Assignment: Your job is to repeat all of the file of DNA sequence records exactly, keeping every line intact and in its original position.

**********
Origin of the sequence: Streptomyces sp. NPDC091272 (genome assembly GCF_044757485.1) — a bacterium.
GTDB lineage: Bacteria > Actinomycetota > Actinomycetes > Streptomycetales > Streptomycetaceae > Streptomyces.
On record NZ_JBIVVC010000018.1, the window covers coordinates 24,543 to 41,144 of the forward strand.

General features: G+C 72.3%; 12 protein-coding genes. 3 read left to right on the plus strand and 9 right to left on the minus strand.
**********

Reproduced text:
Origin of the sequence: Streptomyces sp. NPDC091272 (genome assembly GCF_044757485.1) — a bacterium.
GTDB lineage: Bacteria > Actinomycetota > Actinomycetes > Streptomycetales > Streptomycetaceae > Streptomyces.
On record NZ_JBIVVC010000018.1, the window covers coordinates 24,543 to 41,144 of the forward strand.

General features: G+C 72.3%; 12 protein-coding genes. 3 read left to right on the plus strand and 9 right to left on the minus strand.